European wheat prices jumped 8% early this week to €211 a tonne, their highest level in two years, and a rise of 50% since last June.
The jump, which has been largely down to severe drought conditions in Russia, one of the world’s leading exporters, has led to an increase in the cost of straw, animal feed and flour-based consumer goods.
Ukraine has limited the export of wheat, feeling insecure about the availability for its own consumption. First a drought minimised the harvest and now rain deteriorates the quality of the remaining grains.
Analysts expect that Russia eventually will limit wheat exports as well.
Harvests down 10%
The scorching temperatures and dry skies threatening Russia’s wheat harvests have also been beating down on Western Europe, which is forecasting lower output of crops from French wheat to Italian tomatoes.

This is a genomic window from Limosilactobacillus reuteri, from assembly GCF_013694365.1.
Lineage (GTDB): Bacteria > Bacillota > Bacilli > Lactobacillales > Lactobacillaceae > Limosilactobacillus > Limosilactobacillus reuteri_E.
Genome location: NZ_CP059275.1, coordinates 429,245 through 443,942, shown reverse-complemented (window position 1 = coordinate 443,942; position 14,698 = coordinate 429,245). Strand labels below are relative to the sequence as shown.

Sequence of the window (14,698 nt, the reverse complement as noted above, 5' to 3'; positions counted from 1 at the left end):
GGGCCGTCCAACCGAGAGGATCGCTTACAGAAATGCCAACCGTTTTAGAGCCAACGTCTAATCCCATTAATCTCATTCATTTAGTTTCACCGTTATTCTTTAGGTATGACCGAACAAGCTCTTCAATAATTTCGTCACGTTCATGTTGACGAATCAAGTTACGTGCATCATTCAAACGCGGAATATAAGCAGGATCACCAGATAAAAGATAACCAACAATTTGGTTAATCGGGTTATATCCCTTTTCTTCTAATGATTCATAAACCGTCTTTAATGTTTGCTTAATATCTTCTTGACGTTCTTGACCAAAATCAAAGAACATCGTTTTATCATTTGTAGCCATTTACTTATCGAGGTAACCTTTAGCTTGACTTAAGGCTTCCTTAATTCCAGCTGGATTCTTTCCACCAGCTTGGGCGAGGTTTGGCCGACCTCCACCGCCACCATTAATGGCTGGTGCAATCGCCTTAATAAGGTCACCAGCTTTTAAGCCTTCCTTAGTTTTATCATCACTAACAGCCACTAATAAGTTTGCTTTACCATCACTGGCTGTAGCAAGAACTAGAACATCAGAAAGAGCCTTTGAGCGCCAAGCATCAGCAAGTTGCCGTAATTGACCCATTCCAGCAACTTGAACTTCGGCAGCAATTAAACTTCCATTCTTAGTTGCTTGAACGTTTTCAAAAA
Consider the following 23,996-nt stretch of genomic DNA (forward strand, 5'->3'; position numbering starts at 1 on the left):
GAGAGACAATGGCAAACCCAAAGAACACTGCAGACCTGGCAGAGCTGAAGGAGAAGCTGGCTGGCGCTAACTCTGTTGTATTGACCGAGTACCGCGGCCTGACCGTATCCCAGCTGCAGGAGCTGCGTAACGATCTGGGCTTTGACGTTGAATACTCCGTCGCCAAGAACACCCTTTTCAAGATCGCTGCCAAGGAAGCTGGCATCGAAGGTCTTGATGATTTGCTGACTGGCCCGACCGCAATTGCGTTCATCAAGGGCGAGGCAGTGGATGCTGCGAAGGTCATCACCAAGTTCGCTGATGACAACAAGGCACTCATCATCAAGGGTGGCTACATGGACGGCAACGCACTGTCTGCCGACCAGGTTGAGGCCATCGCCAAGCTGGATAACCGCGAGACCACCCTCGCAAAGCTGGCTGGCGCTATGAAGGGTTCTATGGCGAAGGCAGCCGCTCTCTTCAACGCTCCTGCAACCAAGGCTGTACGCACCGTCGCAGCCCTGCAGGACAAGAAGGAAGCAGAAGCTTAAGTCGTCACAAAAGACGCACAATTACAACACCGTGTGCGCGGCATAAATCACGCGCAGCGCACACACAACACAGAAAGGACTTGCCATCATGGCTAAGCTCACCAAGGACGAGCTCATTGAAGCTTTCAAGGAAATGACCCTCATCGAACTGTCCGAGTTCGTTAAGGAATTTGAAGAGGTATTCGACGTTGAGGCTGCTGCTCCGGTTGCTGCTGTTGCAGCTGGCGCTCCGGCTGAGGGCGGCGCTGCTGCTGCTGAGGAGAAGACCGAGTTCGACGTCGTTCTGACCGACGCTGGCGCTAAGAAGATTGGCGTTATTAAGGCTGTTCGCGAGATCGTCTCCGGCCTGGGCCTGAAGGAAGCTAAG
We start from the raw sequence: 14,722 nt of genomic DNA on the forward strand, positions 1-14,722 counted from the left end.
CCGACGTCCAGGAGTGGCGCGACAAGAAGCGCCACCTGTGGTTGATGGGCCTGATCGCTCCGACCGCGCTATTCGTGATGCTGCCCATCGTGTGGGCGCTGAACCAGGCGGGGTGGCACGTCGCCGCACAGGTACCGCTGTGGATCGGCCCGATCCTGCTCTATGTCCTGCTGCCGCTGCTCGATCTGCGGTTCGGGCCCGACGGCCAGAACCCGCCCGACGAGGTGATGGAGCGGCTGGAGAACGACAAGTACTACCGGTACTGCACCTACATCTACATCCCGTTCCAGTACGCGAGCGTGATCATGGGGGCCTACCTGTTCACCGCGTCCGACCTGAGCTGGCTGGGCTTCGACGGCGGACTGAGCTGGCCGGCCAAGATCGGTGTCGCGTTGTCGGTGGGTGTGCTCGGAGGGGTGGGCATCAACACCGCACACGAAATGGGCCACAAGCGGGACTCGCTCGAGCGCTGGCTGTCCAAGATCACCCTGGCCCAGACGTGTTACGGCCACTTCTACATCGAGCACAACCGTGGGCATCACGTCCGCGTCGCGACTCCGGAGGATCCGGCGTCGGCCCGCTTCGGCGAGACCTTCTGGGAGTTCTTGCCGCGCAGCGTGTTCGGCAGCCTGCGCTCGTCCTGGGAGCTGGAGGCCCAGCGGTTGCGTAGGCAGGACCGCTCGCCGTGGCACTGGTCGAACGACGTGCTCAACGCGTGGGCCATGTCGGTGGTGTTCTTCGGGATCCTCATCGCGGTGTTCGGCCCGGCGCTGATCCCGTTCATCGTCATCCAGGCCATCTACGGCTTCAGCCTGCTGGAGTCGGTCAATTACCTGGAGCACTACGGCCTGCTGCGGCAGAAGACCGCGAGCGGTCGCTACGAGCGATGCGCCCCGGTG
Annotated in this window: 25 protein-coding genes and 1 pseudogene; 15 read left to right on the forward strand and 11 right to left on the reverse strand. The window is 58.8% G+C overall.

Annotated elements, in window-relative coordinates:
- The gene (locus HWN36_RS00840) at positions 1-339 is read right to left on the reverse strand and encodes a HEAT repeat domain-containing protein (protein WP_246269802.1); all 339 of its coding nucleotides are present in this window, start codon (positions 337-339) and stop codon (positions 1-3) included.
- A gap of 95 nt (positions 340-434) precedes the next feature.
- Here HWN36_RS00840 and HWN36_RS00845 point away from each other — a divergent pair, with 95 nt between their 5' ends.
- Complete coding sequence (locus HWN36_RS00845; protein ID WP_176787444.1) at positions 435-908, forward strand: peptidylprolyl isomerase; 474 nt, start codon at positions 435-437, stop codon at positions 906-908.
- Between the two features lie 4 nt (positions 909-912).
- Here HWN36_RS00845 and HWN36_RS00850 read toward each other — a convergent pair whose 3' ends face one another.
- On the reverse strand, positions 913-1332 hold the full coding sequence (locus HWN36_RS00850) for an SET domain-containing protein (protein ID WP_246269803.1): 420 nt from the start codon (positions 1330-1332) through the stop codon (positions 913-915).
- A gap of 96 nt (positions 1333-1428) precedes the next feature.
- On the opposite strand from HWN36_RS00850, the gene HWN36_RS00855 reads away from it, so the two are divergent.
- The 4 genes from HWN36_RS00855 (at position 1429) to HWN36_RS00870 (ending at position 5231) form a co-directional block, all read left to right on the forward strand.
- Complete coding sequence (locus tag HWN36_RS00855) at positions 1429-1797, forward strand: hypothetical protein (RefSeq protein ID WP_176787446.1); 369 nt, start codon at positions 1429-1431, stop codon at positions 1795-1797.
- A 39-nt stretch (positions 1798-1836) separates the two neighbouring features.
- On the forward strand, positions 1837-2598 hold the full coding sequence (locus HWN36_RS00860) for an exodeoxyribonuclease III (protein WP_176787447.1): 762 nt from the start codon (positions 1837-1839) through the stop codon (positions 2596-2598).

Russia’s Agriculture Ministry on Tuesday cut its forecast for the country’s 2010 grain output to between 70 million and 75 million tonnes, down from earlier estimates of as much as 90 million tonnes.
Weather forecasts don’t see any imminent relief from record Russian temperatures of up to 40° degrees Celsius. The weather has aided wildfires that already have taken 40 lives.
Western Europeans also expect their own markedly dry summer will have a negative effect on the production of grain, fruit and vegetables this year.
Economists forecast a boost in seasonal food prices, with the German government reporting a 12% to 15% rise in July.